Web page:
The company said that the first participants had been dosed with the vaccine, which is based on the same technology used in its widely used COVID-19 shot developed in partnership with Germany’s BioNTech SE.
Influenza causes 12,000 to 52,000 deaths in the United States every year, but the strains used in vaccines have to be changed annually ahead of the flu season as circulating viruses keep evolving.
Messenger RNA technology allows changing the vaccine strains relatively faster, and Pfizer expects this flexibility and its rapid manufacturing to potentially allow better strain matches in future years.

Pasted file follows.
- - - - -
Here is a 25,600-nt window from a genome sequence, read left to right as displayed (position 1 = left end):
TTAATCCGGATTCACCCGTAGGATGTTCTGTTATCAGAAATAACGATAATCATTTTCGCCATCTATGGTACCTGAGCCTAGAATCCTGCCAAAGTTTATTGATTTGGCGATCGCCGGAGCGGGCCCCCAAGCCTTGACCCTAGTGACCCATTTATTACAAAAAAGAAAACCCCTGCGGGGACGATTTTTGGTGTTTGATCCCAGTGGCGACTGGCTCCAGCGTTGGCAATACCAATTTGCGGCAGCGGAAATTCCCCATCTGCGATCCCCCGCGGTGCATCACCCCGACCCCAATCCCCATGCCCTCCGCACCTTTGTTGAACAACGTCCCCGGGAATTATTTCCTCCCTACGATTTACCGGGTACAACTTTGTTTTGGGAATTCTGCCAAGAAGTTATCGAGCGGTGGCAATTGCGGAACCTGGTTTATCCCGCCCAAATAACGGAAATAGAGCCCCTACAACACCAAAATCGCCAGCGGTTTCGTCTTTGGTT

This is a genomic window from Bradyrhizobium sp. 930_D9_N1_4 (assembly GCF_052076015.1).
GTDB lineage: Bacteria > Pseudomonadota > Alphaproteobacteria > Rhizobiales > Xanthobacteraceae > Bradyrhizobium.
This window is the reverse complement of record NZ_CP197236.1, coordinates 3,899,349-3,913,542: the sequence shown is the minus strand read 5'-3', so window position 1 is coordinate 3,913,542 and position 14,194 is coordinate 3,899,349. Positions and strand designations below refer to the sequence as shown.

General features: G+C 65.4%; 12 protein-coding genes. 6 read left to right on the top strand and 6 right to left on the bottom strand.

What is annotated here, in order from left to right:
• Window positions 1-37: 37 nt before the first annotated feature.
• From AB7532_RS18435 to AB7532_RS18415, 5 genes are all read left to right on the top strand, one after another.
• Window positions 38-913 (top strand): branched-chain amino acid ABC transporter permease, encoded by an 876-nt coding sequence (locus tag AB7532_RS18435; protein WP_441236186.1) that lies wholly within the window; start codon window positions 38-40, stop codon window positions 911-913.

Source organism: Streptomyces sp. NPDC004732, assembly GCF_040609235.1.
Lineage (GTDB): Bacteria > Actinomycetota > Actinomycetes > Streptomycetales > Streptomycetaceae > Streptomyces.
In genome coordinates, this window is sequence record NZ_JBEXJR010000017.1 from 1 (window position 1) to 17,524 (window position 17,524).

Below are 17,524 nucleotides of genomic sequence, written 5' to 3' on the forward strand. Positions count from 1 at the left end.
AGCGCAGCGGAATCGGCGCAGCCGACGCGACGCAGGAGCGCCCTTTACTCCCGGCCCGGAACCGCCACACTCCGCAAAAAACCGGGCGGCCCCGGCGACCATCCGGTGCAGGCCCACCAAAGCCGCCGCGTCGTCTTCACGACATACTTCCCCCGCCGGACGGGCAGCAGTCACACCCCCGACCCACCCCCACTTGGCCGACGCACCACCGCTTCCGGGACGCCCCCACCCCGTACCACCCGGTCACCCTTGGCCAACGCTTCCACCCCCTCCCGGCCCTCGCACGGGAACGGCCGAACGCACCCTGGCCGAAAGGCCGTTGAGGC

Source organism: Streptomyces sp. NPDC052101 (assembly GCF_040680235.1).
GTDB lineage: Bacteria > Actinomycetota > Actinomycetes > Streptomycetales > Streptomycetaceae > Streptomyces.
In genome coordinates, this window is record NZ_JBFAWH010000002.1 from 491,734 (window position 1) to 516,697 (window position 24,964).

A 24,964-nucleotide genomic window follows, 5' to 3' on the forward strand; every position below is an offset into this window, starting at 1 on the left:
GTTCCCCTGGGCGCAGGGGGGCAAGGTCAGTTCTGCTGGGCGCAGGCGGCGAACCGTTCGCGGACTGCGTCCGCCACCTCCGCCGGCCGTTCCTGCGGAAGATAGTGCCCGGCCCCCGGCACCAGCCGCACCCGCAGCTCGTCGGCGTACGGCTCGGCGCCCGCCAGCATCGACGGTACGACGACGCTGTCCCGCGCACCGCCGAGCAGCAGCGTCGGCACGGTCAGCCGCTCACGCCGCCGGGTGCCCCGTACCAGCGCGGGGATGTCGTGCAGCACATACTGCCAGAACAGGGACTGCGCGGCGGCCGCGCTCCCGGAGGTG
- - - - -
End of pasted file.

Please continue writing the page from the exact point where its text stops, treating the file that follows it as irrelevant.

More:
Currently, vaccines against flu such as CSL Seqirus’ Fluad Quadrivalent or Flucelvax Quadrivalent are inactivated vaccines, where viruses are grown in a culture and then killed using certain chemicals, a process that requires months. Early-stage data from Moderna Inc’s flu vaccine last year disappointed investors after it showed the company’s mRNA-based flu vaccine was no better than the already approved shots in the market. Moderna, though, also started a late-stage trial of its flu vaccine in June this year. (https://bit.ly/3RHQDnl)
(Reporting by Leroy Leo in Bengaluru; Editing by Vinay Dwivedi)
Source: Read Full Article